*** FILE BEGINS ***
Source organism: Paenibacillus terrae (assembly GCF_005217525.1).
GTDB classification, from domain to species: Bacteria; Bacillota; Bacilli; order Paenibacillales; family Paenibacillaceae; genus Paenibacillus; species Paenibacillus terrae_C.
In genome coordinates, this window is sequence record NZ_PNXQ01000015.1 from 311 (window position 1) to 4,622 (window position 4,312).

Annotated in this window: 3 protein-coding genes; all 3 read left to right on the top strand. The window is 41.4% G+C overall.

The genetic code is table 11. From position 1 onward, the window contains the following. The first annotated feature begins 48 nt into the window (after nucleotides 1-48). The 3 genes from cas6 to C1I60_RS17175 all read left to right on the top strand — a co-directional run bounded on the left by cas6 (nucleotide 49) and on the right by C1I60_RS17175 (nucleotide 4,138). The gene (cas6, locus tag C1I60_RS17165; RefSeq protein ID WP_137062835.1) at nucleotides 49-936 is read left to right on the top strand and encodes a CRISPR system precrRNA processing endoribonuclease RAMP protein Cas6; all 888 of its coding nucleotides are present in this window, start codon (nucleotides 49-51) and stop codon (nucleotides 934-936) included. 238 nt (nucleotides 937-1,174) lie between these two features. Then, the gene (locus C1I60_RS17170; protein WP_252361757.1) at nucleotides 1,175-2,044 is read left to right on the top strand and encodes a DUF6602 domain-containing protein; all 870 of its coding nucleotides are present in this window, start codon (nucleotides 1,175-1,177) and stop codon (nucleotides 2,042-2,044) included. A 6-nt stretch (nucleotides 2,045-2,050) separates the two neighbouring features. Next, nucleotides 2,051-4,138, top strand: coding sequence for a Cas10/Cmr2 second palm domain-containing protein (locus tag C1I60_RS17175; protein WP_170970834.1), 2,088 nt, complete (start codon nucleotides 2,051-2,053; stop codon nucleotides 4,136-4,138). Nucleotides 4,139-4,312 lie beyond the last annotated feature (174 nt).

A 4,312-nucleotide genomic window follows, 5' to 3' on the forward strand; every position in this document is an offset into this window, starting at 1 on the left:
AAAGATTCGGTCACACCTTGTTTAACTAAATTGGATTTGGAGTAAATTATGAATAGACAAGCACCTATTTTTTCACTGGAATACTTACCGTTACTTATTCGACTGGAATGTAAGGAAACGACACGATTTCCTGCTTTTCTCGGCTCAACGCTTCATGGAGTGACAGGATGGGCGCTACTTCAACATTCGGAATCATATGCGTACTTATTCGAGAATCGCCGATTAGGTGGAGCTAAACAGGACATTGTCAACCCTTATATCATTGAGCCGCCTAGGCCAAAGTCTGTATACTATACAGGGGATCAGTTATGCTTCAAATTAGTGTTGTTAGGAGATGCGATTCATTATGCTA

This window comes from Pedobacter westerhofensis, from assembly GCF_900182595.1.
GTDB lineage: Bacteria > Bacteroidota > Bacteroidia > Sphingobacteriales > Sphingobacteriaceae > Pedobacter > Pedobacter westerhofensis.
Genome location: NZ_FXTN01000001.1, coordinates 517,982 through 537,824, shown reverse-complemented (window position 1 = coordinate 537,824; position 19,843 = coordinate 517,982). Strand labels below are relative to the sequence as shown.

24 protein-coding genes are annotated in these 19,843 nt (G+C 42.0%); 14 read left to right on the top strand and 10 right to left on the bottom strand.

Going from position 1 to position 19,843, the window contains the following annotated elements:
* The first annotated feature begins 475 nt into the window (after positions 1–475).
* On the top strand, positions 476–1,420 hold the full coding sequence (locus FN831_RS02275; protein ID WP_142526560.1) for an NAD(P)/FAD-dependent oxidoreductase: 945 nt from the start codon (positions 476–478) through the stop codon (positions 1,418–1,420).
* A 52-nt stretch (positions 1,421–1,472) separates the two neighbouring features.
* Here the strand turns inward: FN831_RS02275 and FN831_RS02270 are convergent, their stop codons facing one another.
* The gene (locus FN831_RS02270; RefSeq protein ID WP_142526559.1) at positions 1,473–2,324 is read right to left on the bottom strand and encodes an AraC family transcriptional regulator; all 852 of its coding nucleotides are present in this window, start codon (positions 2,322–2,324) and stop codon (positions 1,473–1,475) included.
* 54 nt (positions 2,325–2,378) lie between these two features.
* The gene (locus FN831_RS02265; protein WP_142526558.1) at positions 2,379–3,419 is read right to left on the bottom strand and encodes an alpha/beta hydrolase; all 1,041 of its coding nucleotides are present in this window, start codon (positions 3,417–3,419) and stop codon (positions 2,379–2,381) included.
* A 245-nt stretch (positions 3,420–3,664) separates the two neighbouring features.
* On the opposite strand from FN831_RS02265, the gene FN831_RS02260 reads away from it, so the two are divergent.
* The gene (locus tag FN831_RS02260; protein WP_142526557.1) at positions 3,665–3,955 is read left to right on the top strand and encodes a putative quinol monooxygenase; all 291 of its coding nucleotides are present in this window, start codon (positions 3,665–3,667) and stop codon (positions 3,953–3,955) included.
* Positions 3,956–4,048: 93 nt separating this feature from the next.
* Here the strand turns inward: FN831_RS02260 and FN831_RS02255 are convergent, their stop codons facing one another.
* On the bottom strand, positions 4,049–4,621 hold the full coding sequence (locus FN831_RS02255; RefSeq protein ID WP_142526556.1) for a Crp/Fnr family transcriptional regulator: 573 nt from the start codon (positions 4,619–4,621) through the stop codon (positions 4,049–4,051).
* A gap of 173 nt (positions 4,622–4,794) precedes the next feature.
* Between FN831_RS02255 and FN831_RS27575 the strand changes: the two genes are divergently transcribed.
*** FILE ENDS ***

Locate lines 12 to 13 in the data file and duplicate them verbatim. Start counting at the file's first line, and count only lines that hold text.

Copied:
Going from position 1 to position 19,843, the window contains the following annotated elements:
* The first annotated feature begins 475 nt into the window (after positions 1–475).